And some green hydrogen projects learn from their mistakes. An energy project in Australia recently obtained clearance from environmental regulators for a scheme to transport hydrogen pipelines from a site near Bulbara, in western Australia, to Singapore.
The scheme includes 1,600 wind turbines and 30 square miles of solar panels to power a 23-gigawatt electrolysis plant to make green hydrogen.
But the facility, known as the Asian Renewable Energy Center, changed its plan after realizing the difficulties of liquefying hydrogen and transporting it over long distances, according to ABC News.
The facility now plans to export ammonia, which is a more stable gas.
Liebrick writes that, despite these problems, green hydrogen “continues to dominate the imaginations of the technology optimists”.
The future for green hydrogen is still murky
Ben Gallagher, an energy analyst at Wood McKenzie who studies green hydrogen, said the fuel is so new that the future is still hazy.
“Nobody has an idea what is going on here,” Gallagher says. “It is hard to see now green hydrogen as the new oil. But it can be an important part of the overall fuel mix.”
But for its supporters, green hydrogen is a tempting idea that cannot be ignored.
When manufactured using renewable energy, it produces no carbon dioxide emissions.
Moreover, the use of renewable energy in making fuels can help solve the problem of irregularity in energy production which is one of the biggest problems of solar and wind energy, as well as efficient storage.
And when the demand for renewable energy decreases in the spring and autumn, the excess electrical energy can be used to supply the electrolysis processes with the energy needed to separate hydrogen and oxygen molecules, and then hydrogen can be stored or pumped through the tubes.
Race around the world on green hydrogen
However, green hydrogen is seen in many countries of the world as the next paradigm shift in the energy field.
While the United States is not focused on this new fuel, there is a race around the world for green hydrogen, and many companies, investors, governments and environmentalists believe that green hydrogen is one of the energy sources that may help end the age of fossil fuels and slow the path towards global warming.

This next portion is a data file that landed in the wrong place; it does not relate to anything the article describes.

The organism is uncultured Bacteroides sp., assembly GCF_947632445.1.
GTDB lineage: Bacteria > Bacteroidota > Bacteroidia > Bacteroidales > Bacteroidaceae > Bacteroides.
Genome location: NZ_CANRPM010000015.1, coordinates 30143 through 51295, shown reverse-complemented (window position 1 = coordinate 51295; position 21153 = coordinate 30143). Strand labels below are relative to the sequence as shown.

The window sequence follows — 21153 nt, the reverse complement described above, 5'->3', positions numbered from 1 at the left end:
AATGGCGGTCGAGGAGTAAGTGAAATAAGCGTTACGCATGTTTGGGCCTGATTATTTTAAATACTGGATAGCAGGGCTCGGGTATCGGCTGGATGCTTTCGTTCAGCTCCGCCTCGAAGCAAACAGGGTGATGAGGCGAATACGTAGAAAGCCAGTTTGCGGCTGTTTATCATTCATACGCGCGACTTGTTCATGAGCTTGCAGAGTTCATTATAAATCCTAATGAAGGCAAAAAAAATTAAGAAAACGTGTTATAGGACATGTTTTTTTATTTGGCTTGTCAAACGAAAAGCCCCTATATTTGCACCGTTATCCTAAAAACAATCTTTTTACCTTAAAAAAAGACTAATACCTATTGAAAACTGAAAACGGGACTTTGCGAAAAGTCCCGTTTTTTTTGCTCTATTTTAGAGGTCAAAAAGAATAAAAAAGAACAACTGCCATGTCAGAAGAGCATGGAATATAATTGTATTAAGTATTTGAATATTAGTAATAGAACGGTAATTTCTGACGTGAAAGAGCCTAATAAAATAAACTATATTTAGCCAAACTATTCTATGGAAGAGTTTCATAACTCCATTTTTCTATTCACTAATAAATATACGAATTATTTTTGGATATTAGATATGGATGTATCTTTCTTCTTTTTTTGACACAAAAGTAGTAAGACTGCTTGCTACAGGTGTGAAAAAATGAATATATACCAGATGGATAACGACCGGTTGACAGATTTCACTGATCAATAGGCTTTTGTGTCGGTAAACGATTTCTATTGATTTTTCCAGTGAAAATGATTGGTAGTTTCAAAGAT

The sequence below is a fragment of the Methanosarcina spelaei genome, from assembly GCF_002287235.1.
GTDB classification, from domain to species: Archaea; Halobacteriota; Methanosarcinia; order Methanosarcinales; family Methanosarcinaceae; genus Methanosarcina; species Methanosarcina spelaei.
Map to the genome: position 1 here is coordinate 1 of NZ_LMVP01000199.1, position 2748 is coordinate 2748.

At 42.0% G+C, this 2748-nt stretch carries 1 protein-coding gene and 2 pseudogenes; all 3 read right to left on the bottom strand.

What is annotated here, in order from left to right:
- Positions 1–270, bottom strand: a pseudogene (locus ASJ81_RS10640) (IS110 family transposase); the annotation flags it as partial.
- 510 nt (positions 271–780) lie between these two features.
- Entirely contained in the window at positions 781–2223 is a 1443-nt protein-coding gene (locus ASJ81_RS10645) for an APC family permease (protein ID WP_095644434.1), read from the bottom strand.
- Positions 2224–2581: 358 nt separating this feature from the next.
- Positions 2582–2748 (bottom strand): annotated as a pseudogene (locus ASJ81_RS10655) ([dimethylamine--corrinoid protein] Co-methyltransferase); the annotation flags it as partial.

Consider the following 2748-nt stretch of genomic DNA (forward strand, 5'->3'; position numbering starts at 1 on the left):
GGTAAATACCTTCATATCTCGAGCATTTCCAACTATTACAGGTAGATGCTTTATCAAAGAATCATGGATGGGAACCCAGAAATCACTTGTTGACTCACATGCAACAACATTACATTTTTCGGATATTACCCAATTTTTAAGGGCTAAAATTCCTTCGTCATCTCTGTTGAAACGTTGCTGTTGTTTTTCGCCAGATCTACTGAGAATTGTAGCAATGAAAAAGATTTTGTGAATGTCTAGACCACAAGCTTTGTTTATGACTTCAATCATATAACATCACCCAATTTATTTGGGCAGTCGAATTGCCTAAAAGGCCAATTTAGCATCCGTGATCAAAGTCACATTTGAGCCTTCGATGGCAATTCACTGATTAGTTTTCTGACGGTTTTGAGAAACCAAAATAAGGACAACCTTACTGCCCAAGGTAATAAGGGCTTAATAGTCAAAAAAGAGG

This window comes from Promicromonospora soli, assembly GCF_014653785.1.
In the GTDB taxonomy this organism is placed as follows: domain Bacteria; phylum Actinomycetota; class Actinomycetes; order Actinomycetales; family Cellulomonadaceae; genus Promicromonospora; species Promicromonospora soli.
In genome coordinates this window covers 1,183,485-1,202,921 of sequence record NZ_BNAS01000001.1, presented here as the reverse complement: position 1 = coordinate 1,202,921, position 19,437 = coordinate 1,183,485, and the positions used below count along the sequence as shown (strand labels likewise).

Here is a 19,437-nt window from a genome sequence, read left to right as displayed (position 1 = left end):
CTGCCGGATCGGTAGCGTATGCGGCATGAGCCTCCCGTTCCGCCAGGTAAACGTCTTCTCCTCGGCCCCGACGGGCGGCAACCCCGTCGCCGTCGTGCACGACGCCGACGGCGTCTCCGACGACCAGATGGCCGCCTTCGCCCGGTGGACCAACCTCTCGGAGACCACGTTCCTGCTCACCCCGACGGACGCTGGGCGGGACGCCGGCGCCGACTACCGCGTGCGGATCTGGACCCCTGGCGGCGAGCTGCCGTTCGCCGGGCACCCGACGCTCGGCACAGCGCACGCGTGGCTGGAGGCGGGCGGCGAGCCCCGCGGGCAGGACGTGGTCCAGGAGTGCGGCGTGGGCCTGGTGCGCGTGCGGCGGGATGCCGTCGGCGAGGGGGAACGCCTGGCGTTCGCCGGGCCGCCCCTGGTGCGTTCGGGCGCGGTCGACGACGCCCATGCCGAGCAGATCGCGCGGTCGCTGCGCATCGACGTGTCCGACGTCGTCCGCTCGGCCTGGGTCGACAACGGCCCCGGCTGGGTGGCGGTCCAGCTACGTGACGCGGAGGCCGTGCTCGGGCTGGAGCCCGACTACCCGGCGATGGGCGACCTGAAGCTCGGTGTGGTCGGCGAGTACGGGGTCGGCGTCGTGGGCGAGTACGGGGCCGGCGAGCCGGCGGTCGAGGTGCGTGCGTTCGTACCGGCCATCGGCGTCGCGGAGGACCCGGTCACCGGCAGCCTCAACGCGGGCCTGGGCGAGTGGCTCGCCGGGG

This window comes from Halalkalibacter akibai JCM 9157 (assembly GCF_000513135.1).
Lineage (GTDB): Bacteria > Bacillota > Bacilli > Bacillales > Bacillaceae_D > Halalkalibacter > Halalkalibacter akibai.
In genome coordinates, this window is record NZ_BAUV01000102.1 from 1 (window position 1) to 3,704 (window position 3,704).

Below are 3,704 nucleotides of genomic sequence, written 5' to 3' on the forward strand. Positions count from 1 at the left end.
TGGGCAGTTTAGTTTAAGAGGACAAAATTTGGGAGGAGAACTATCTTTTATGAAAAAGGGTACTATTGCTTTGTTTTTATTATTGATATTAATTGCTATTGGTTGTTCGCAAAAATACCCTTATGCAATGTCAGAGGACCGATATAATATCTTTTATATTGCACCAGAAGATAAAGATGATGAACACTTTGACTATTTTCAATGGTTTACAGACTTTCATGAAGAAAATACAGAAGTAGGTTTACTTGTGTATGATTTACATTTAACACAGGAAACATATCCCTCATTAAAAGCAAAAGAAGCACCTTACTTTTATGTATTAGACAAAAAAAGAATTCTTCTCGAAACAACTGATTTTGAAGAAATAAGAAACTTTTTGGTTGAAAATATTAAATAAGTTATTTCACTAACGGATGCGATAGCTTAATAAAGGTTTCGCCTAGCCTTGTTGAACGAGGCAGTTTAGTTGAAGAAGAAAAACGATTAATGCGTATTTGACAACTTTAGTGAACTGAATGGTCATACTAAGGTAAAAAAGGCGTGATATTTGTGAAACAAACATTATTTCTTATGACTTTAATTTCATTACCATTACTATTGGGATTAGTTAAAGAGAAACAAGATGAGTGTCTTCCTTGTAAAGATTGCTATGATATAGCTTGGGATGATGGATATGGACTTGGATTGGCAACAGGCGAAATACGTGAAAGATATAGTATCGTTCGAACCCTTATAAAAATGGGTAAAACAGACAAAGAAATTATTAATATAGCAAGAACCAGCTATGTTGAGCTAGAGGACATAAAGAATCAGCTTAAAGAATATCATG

And Europe, whose economy is faltering due to high energy prices and its dependence to a large extent on Russian natural gas, is embracing green hydrogen by financing the construction of electrolysis stations and the infrastructure needed for hydrogen projects.
Germany has allocated the largest share of the sums for stimulating the clean energy sector to green hydrogen.
The European Commission commented on the hydrogen strategy, saying: “It’s the missing part of the puzzle of the completely decarbonized economy.”
Stations are under construction and others already built
Although the United States has been late to keep up with this new technology due to the availability of much cheaper sources such as natural gas, many new projects are underway, including a green hydrogen plant in Utah that will replace two old coal-fired power plants, and will produce electricity for Southern California and Nevada, and will be used. Within Utah as well.
In Japan, a new green hydrogen plant, one of the largest in the world, has opened near Fukushima, a site that is symbolic given the site’s proximity to the nuclear disaster in 2011.
The plant will be used to fill fuel cells in vehicles and in fixed locations.
As Europe strengthens its drive towards decarbonization, the continent is investing in green hydrogen.
The European Union recently released a draft strategy to expand green hydrogen, but it has yet to formally adopt it.